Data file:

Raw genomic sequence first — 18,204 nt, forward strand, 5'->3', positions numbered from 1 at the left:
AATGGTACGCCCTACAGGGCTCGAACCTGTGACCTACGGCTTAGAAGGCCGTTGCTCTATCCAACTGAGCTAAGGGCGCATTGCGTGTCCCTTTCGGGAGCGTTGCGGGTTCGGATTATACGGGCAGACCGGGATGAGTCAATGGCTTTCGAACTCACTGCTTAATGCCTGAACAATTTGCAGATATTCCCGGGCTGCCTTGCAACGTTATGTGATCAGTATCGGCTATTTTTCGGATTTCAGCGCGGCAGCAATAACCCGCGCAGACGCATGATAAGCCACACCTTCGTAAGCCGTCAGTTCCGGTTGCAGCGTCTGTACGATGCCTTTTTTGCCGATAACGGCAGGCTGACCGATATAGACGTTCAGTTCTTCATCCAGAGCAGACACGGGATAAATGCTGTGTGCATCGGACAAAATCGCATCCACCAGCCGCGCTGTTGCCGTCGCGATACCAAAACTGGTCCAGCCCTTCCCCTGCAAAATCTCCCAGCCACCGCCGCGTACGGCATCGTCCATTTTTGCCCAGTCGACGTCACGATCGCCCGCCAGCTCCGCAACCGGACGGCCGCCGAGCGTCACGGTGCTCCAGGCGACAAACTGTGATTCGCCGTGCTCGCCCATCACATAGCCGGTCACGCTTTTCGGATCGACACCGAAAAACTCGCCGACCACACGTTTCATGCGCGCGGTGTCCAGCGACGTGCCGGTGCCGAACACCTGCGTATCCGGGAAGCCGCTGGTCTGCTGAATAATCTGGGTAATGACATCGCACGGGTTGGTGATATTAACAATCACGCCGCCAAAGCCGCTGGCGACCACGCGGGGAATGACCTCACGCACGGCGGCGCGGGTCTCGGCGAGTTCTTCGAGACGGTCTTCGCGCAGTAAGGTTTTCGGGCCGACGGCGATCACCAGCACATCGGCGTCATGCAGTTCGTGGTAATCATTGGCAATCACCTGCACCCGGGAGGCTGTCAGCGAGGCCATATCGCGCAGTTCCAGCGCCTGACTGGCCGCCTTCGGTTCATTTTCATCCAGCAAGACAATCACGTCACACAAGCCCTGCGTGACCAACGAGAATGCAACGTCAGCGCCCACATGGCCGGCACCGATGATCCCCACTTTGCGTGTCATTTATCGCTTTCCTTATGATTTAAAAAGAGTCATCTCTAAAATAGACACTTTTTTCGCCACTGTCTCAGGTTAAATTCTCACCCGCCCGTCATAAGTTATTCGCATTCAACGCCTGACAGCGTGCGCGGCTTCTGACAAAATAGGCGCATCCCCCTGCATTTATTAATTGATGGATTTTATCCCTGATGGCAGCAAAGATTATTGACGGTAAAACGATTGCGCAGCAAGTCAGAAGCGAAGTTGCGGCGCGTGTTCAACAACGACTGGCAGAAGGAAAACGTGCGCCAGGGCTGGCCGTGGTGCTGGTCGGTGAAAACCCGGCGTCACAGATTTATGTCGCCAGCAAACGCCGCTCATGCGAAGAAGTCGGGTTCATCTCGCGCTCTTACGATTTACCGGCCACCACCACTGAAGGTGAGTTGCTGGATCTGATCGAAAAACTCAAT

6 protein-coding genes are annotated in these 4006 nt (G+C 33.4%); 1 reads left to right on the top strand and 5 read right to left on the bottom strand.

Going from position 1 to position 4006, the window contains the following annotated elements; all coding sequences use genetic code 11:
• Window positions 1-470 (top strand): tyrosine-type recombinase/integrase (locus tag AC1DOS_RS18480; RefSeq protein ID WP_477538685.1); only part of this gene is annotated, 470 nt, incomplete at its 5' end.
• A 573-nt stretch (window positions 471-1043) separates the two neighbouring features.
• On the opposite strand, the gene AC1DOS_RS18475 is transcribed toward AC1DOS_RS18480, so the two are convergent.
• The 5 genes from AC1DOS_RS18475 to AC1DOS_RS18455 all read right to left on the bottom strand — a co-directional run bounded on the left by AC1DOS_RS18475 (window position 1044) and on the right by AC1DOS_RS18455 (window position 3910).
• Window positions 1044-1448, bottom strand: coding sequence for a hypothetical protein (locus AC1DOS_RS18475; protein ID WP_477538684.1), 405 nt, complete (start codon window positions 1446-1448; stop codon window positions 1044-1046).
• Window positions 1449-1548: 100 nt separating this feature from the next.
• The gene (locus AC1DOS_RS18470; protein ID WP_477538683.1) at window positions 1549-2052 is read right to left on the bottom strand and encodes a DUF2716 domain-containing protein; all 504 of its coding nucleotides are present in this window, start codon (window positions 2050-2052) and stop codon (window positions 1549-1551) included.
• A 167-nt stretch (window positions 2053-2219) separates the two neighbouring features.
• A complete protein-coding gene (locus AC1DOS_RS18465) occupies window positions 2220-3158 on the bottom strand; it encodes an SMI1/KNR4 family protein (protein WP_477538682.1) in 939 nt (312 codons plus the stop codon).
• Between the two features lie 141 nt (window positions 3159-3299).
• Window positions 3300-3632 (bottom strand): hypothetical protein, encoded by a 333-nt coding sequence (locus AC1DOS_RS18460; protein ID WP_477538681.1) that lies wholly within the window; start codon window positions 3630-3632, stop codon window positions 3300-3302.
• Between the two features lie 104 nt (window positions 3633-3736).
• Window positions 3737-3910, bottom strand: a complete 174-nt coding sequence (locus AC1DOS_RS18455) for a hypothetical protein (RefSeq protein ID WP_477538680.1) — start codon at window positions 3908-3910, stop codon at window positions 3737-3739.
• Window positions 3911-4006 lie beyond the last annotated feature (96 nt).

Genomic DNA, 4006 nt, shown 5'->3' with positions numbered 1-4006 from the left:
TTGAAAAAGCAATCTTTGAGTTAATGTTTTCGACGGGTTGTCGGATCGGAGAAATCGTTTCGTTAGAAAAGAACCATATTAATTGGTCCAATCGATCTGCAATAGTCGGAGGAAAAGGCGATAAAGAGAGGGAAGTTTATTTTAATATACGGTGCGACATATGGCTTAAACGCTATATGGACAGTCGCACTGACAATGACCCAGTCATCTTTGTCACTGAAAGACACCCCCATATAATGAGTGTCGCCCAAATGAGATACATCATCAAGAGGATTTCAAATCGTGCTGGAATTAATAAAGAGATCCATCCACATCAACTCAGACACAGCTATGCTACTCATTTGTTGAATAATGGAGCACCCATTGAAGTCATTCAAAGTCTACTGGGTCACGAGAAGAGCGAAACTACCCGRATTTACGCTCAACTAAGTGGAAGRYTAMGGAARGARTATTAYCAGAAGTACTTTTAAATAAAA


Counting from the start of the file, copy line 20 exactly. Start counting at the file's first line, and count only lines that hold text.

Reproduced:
TTGAAAAAGCAATCTTTGAGTTAATGTTTTCGACGGGTTGTCGGATCGGAGAAATCGTTTCGTTAGAAAAGAACCATATTAATTGGTCCAATCGATCTGCAATAGTCGGAGGAAAAGGCGATAAAGAGAGGGAAGTTTATTTTAATATACGGTGCGACATATGGCTTAAACGCTATATGGACAGTCGCACTGACAATGACCCAGTCATCTTTGTCACTGAAAGACACCCCCATATAATGAGTGTCGCCCAAATGAGATACATCATCAAGAGGATTTCAAATCGTGCTGGAATTAATAAAGAGATCCATCCACATCAACTCAGACACAGCTATGCTACTCATTTGTTGAATAATGGAGCACCCATTGAAGTCATTCAAAGTCTACTGGGTCACGAGAAGAGCGAAACTACCCGRATTTACGCTCAACTAAGTGGAAGRYTAMGGAARGARTATTAYCAGAAGTACTTTTAAATAAAA